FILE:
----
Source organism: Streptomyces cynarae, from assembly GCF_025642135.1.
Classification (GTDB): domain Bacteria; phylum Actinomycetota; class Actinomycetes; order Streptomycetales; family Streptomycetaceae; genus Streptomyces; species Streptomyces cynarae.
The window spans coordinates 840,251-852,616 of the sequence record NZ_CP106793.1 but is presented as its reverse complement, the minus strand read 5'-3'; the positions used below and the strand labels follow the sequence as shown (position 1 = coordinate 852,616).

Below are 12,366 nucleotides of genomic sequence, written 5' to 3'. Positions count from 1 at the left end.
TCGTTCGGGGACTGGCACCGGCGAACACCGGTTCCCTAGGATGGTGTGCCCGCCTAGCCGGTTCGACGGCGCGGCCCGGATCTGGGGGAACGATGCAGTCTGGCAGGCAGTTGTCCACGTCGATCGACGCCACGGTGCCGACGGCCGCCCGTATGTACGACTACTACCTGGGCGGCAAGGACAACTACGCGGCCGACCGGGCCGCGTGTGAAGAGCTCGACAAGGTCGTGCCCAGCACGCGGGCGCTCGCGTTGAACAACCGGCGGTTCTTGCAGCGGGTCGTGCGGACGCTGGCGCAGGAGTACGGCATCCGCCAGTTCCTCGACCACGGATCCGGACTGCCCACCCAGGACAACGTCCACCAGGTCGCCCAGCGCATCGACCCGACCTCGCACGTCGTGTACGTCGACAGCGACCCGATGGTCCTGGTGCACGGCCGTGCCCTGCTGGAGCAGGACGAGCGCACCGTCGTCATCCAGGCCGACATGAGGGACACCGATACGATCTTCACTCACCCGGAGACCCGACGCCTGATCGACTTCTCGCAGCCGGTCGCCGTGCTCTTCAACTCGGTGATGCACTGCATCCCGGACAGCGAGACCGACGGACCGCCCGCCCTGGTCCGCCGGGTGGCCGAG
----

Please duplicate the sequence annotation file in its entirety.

Source organism: Streptomyces cynarae, from assembly GCF_025642135.1.
Classification (GTDB): domain Bacteria; phylum Actinomycetota; class Actinomycetes; order Streptomycetales; family Streptomycetaceae; genus Streptomyces; species Streptomyces cynarae.
The window spans coordinates 840,251-852,616 of the sequence record NZ_CP106793.1 but is presented as its reverse complement, the minus strand read 5'-3'; the positions used below and the strand labels follow the sequence as shown (position 1 = coordinate 852,616).

Below are 12,366 nucleotides of genomic sequence, written 5' to 3'. Positions count from 1 at the left end.
TCGTTCGGGGACTGGCACCGGCGAACACCGGTTCCCTAGGATGGTGTGCCCGCCTAGCCGGTTCGACGGCGCGGCCCGGATCTGGGGGAACGATGCAGTCTGGCAGGCAGTTGTCCACGTCGATCGACGCCACGGTGCCGACGGCCGCCCGTATGTACGACTACTACCTGGGCGGCAAGGACAACTACGCGGCCGACCGGGCCGCGTGTGAAGAGCTCGACAAGGTCGTGCCCAGCACGCGGGCGCTCGCGTTGAACAACCGGCGGTTCTTGCAGCGGGTCGTGCGGACGCTGGCGCAGGAGTACGGCATCCGCCAGTTCCTCGACCACGGATCCGGACTGCCCACCCAGGACAACGTCCACCAGGTCGCCCAGCGCATCGACCCGACCTCGCACGTCGTGTACGTCGACAGCGACCCGATGGTCCTGGTGCACGGCCGTGCCCTGCTGGAGCAGGACGAGCGCACCGTCGTCATCCAGGCCGACATGAGGGACACCGATACGATCTTCACTCACCCGGAGACCCGACGCCTGATCGACTTCTCGCAGCCGGTCGCCGTGCTCTTCAACTCGGTGATGCACTGCATCCCGGACAGCGAGACCGACGGACCGCCCGCCCTGGTCCGCCGGGTGGCCGAG